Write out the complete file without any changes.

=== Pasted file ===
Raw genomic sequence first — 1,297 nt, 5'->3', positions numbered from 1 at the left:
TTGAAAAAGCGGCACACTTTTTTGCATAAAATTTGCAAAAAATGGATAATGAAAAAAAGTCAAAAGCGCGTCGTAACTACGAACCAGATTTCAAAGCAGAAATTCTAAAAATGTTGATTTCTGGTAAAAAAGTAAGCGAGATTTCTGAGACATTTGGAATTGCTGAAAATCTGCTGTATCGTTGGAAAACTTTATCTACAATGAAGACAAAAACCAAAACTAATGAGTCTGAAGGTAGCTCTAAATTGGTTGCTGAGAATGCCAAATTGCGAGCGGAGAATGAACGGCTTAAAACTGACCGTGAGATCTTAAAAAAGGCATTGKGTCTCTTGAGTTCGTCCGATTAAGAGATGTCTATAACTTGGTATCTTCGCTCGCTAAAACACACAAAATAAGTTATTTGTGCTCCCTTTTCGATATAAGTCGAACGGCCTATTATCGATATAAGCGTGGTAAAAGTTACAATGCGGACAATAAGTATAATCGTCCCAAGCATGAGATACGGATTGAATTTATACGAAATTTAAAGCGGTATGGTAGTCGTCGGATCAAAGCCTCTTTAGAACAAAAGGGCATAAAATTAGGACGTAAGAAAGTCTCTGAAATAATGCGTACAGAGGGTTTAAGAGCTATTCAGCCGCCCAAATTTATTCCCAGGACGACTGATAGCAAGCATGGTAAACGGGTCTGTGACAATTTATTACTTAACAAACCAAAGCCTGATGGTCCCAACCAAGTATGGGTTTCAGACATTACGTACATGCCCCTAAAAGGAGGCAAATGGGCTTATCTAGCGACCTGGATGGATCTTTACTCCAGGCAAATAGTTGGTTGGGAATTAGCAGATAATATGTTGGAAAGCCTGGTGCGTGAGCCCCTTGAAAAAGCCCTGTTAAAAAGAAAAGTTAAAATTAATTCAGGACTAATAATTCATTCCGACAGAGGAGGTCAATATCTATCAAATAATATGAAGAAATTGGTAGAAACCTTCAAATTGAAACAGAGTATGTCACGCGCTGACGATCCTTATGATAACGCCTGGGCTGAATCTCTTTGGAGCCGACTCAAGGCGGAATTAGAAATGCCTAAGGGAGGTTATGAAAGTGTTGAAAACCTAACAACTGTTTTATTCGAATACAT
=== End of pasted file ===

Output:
Raw genomic sequence first — 1,297 nt, 5'->3', positions numbered from 1 at the left:
TTGAAAAAGCGGCACACTTTTTTGCATAAAATTTGCAAAAAATGGATAATGAAAAAAAGTCAAAAGCGCGTCGTAACTACGAACCAGATTTCAAAGCAGAAATTCTAAAAATGTTGATTTCTGGTAAAAAAGTAAGCGAGATTTCTGAGACATTTGGAATTGCTGAAAATCTGCTGTATCGTTGGAAAACTTTATCTACAATGAAGACAAAAACCAAAACTAATGAGTCTGAAGGTAGCTCTAAATTGGTTGCTGAGAATGCCAAATTGCGAGCGGAGAATGAACGGCTTAAAACTGACCGTGAGATCTTAAAAAAGGCATTGKGTCTCTTGAGTTCGTCCGATTAAGAGATGTCTATAACTTGGTATCTTCGCTCGCTAAAACACACAAAATAAGTTATTTGTGCTCCCTTTTCGATATAAGTCGAACGGCCTATTATCGATATAAGCGTGGTAAAAGTTACAATGCGGACAATAAGTATAATCGTCCCAAGCATGAGATACGGATTGAATTTATACGAAATTTAAAGCGGTATGGTAGTCGTCGGATCAAAGCCTCTTTAGAACAAAAGGGCATAAAATTAGGACGTAAGAAAGTCTCTGAAATAATGCGTACAGAGGGTTTAAGAGCTATTCAGCCGCCCAAATTTATTCCCAGGACGACTGATAGCAAGCATGGTAAACGGGTCTGTGACAATTTATTACTTAACAAACCAAAGCCTGATGGTCCCAACCAAGTATGGGTTTCAGACATTACGTACATGCCCCTAAAAGGAGGCAAATGGGCTTATCTAGCGACCTGGATGGATCTTTACTCCAGGCAAATAGTTGGTTGGGAATTAGCAGATAATATGTTGGAAAGCCTGGTGCGTGAGCCCCTTGAAAAAGCCCTGTTAAAAAGAAAAGTTAAAATTAATTCAGGACTAATAATTCATTCCGACAGAGGAGGTCAATATCTATCAAATAATATGAAGAAATTGGTAGAAACCTTCAAATTGAAACAGAGTATGTCACGCGCTGACGATCCTTATGATAACGCCTGGGCTGAATCTCTTTGGAGCCGACTCAAGGCGGAATTAGAAATGCCTAAGGGAGGTTATGAAAGTGTTGAAAACCTAACAACTGTTTTATTCGAATACAT